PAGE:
THE Visual Connections exhibition at Pyramid Gallery, Stonegate, York, brings together the latest works of partners Terry Beard and Stephen Murfitt.

Pyramid has enjoyed an association with Raku potter Murfitt for more than 20 years and shown the work of mixed-media artist and silk painter Beard on three previous occasions.

"The artists, who both studied at West Surrey College of Art, Farnham, in the 1970s, are married and share a studio space, yet produce abstract forms and pictures that have an entirely different form and feel," says gallery owner Terry Brett.

"Beard’s silk works start with abstract elements, such as colour and shapes of industrial or internal spaces, which she develops by playing with the composition and texture. Murfitt’s pots contrast against these abstracted coloured images with an organic form that is generally grey or white with a glistening metallic glaze."

York Press:

One of Terry Beard's silk paintings

Where the two art-forms come together is with the surface marks that both artists sometimes apply. Heavy texture in the application of paint or glaze and scratches in the surface may be seen in both artists' work and when shown together this feature is emphasised.

"Their artworks sit comfortably together in the same space, with the dark organic forms of the pots contrasting with and balancing the coloured silk paintings," says Brett. "The Visual Connection of the exhibition title is apparent in the texture and marks that enhance the forms of both paintings and pots."

Beard says: "I attempt to capture a sense of depth and form using abstract elements such as colour, colour relationships, texture, mark-making and composition," she says. "I like to develop structure within a painting, contrasting it with looser areas of colour, tone and texture."

Her childhood was spent in Canada, Ireland and Uganda, where she developed her interest in drawing and painting. She studied for a textile design degree at West Surrey College of Art and Design in Farnham and then at City of Birmingham Polytechnic, where she gained an MA in printed textiles. 

York Press:

Terry Beard standing by one of her artworks

For several years, she worked as a freelance textile designer and illustrator, combining this with teaching in colleges and schools, as well as developing her own ideas.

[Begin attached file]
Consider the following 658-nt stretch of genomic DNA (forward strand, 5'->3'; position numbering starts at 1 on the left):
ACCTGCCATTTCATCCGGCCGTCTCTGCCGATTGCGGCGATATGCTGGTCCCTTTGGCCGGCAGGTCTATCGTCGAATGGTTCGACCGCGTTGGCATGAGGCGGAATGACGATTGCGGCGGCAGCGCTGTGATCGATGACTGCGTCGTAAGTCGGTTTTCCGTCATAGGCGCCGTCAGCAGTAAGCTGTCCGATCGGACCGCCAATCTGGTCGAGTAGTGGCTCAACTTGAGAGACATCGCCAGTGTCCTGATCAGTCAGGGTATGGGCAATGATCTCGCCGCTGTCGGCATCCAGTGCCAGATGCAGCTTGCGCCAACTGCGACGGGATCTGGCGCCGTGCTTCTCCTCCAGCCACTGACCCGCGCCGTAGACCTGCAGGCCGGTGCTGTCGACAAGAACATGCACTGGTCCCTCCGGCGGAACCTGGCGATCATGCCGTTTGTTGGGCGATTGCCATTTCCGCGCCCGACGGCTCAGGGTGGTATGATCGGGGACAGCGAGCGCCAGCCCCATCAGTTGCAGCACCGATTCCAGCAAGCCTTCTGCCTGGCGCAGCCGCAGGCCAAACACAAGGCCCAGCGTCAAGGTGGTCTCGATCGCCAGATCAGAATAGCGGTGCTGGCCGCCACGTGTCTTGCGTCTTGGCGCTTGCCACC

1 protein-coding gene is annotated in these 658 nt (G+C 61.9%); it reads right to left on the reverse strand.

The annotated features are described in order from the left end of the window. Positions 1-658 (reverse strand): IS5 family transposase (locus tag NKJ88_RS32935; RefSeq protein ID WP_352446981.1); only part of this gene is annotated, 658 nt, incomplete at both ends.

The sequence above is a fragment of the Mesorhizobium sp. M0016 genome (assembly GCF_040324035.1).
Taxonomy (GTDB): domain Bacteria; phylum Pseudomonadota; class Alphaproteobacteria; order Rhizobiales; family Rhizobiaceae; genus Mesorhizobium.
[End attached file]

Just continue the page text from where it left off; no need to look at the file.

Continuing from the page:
"My work is influenced by everything around me, from remembered, fleeting glimpses right up to things I saw yesterday," she says. "This could be landscape, flowers, architecture, water, lights, a particular colour combination, a feeling.

"I'm not interested in making obviously representational images; I am attempting to translate what I see into what I feel. I attempt to capture a sense of depth and form using abstract elements such as colour, colour relationships, texture, mark-making and composition. I like to develop structure within a painting, contrasting it with looser areas of colour, tone and texture."

Ceramicist Murfitt makes hand-built and Raku-fired, forms and vessels. "The effects of weathering, erosion and decay provide a constant source of reference," he says. "Small groups of related forms are hand built simultaneously. The slow and contemplative pace of coiling allows for considered developments and refinements to be made.

York Press:

Ceramacist Stephen Murfitt 

"Each stage of construction enables intuitive and selective marks and textures to occur. Glazing and firing methods are adapted to enhance the form and surface of each piece."

Murfitt made his first pots at Soham Grammar School in the 1960s. Helped and encouraged by art teacher Peter Askem, he was accepted on to a foundation course in art and design at the Cambridge School of Art.

He gained a degree in 3D design, specialising in ceramics, at the West Surrey College of Art and Design in 1977, and then a post-graduate A.T.C. at Middlesex Poytechnic, before combining teaching art with continuing to develop his own work.

York Press:

Stephen Murfitt in the studio he shares with Terry Beard

Farnham had provided a life-changing experience and many influences from fellow students, as well as inspirational tutors. Among these were Henry Hammond, Paul Barron and personal tutor Sebastian Blackie.

After several years as the ceramics tutor at Marlborough College, Stephen returned to his native fens in Cambridgeshire to establish the studio he shares with Beard. 

From those early beginnings, Murfitt has since focused on hand building and Raku-firing his forms and vessels. The making process has evolved slowly to allow for the development of new ideas, his work being a visual and tactile response to both the natural and built environment.

Murfiit's work has been exhibited widely and he is the author of The Glaze Book, published in 2002 by Thames and Hudson.

Visual Connections runs until May 13; opening hours are 10am to 5pm, Monday to Saturday, and 12.30pm to 4.30pm on Sundays.